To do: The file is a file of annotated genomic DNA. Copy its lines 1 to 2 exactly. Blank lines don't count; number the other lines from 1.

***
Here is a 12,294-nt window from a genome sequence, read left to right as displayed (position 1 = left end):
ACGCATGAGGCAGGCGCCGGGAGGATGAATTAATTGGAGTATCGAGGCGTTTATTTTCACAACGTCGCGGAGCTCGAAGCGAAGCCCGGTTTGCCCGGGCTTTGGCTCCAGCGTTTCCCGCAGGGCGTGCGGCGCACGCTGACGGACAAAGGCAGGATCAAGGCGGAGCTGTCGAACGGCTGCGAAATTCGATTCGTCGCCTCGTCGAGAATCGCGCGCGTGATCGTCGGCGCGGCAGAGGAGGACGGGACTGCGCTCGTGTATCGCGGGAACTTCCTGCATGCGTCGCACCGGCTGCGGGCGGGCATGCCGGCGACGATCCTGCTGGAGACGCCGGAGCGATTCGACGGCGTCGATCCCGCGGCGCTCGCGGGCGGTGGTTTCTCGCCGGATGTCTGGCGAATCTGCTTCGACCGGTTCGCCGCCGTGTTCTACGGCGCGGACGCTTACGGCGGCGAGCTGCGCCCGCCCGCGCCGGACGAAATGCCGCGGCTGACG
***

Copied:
Here is a 12,294-nt window from a genome sequence, read left to right as displayed (position 1 = left end):
ACGCATGAGGCAGGCGCCGGGAGGATGAATTAATTGGAGTATCGAGGCGTTTATTTTCACAACGTCGCGGAGCTCGAAGCGAAGCCCGGTTTGCCCGGGCTTTGGCTCCAGCGTTTCCCGCAGGGCGTGCGGCGCACGCTGACGGACAAAGGCAGGATCAAGGCGGAGCTGTCGAACGGCTGCGAAATTCGATTCGTCGCCTCGTCGAGAATCGCGCGCGTGATCGTCGGCGCGGCAGAGGAGGACGGGACTGCGCTCGTGTATCGCGGGAACTTCCTGCATGCGTCGCACCGGCTGCGGGCGGGCATGCCGGCGACGATCCTGCTGGAGACGCCGGAGCGATTCGACGGCGTCGATCCCGCGGCGCTCGCGGGCGGTGGTTTCTCGCCGGATGTCTGGCGAATCTGCTTCGACCGGTTCGCCGCCGTGTTCTACGGCGCGGACGCTTACGGCGGCGAGCTGCGCCCGCCCGCGCCGGACGAAATGCCGCGGCTGACG